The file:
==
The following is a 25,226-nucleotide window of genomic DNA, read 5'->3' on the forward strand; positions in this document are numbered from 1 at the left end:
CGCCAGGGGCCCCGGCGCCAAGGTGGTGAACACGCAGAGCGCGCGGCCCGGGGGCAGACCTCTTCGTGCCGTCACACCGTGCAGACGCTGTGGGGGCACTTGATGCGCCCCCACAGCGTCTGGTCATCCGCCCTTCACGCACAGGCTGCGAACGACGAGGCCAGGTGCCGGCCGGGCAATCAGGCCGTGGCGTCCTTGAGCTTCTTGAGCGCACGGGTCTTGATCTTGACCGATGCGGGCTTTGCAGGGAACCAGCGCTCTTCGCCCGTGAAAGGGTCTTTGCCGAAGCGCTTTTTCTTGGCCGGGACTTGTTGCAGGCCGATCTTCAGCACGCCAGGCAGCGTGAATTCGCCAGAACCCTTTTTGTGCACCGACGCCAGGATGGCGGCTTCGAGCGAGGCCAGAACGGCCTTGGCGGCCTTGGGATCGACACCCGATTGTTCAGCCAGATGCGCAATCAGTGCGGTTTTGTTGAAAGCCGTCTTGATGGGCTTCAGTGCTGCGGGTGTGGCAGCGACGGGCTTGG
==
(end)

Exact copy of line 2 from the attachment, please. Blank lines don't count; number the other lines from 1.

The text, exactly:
CGCCAGGGGCCCCGGCGCCAAGGTGGTGAACACGCAGAGCGCGCGGCCCGGGGGCAGACCTCTTCGTGCCGTCACACCGTGCAGACGCTGTGGGGGCACTTGATGCGCCCCCACAGCGTCTGGTCATCCGCCCTTCACGCACAGGCTGCGAACGACGAGGCCAGGTGCCGGCCGGGCAATCAGGCCGTGGCGTCCTTGAGCTTCTTGAGCGCACGGGTCTTGATCTTGACCGATGCGGGCTTTGCAGGGAACCAGCGCTCTTCGCCCGTGAAAGGGTCTTTGCCGAAGCGCTTTTTCTTGGCCGGGACTTGTTGCAGGCCGATCTTCAGCACGCCAGGCAGCGTGAATTCGCCAGAACCCTTTTTGTGCACCGACGCCAGGATGGCGGCTTCGAGCGAGGCCAGAACGGCCTTGGCGGCCTTGGGATCGACACCCGATTGTTCAGCCAGATGCGCAATCAGTGCGGTTTTGTTGAAAGCCGTCTTGATGGGCTTCAGTGCTGCGGGTGTGGCAGCGACGGGCTTGG